Monday, February 29, 2016

How to Avoid 300,000 American Premature Deaths By Addressing Climate Change*

* and 36,000 a year thereafter.

A paper by Drew Shindell and others in the latest Nature Climate Change finds significant benefits to Americans if the United States does its part to hold global warming to 2°C.

The annual reduction in emissions needed for the US contribution's to 2°C by 2050 is, they find, -2.7% per year. (Details in their Supplementary Material.) That translates into
US transportation emissions reductions avoid ~0.03 °C global warming in 2030 (0.15 °C in 2100), whereas energy emissions reductions avoid ~0.05–0.07 °C 2030 warming (~0.25 °C in 2100).
The important numbers are lives saved, mostly from chocking down less in airborne particulates:
By 2030, clean energy policies could prevent ~175,000 premature deaths, with ~22,000 (11,000–96,000; 95% confidence) fewer annually thereafter, whereas clean transportation could prevent ~120,000 premature deaths and ~14,000 (9,000–52,000) annually thereafter. Near-term national benefits are valued at ~US$250 billion (140 billion to 1,050 billion) per year, which is likely to exceed implementation costs. Including longer-term, worldwide climate impacts, benefits roughly quintuple, becoming ~5–10 times larger than estimated implementation costs.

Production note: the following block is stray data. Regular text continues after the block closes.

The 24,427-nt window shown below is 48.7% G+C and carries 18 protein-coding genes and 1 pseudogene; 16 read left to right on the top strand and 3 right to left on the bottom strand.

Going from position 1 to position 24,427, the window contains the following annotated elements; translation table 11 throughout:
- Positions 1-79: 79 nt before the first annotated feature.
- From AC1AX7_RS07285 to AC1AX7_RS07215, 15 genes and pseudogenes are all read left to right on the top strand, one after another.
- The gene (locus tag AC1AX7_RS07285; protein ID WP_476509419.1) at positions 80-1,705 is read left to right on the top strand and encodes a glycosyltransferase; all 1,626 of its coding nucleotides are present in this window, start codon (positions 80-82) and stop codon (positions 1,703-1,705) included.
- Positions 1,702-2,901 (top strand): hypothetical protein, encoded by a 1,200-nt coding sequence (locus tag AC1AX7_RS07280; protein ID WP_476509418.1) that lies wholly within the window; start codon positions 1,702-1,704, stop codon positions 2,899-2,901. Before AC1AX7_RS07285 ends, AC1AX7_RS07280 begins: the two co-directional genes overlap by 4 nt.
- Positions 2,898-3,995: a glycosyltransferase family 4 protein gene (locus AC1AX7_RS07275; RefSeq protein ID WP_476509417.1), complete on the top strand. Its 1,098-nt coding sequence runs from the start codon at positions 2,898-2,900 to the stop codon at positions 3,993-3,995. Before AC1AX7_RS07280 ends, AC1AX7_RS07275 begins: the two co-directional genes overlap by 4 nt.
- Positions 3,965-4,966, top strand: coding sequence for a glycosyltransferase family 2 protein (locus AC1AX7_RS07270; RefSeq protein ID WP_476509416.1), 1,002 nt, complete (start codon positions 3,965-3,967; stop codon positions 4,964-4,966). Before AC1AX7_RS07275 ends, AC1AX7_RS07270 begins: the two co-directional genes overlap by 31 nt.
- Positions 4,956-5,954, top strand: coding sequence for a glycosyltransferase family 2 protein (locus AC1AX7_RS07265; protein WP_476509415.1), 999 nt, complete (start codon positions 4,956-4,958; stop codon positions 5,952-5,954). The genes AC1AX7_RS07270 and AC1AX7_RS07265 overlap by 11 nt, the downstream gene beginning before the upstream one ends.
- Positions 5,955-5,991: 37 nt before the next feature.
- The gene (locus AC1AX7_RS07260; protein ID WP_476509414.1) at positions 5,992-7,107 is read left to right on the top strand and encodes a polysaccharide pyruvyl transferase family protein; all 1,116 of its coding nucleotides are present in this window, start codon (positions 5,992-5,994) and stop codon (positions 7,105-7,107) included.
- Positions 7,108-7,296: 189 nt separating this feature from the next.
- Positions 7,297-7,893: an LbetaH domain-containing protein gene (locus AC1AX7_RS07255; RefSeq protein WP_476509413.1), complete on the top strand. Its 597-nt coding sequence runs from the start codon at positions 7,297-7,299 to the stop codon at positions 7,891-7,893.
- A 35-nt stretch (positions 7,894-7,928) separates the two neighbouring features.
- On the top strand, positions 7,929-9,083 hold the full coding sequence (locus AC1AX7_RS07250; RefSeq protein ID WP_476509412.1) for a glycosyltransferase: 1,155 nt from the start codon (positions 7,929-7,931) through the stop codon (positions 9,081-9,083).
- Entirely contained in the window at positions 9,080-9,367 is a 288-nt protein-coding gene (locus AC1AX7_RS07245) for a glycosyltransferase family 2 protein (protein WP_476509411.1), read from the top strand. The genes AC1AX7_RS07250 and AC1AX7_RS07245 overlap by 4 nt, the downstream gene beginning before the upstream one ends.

Most of the lives saved would, ironically, be in the region of the country most opposed to action on climate change (being among and downwind of coal plants):

The cost of these reductions? They write that the EPA (Environmental Protection Agency) estimated implementation costs for the proposed Clean Power Plan are US$7 billion to US$9 billion. This plan, they say, "achieves roughly half of the CO2 emission reductions of our energy scenario."

For the other half of reductions needed?
"Although costs might increase as reductions deepen, this suggests that at least for the first half of the energy sector emissions reductions the net societal benefits are roughly 20–80 times the implementation costs. Furthermore, an analysis with emissions reductions similar to ours estimated 2030 economy-wide additional costs of ~US$110 billion to US$210 billion. Another study found that provision of all energy by renewables could leave energy costs virtually unchanged. Hence, benefits seem to outweigh costs by at least a factor of 5–10 even for deep decarbonization with costs more than tenfold greater than the Clean Power Plan. The air quality-related health benefits are realized almost immediately and are primarily domestic, so that the near-term national gains alone (Fig. 5) are also larger than the implementation costs in contrast to the temporal and spatial mismatches between emissions controls and benefits typical of climate policies."
What's not to like? Only that the reductions make far too much sense for idiotic, dumb-as-dogs U.S. legislators perpetually on their knees before fossil fuel interests.

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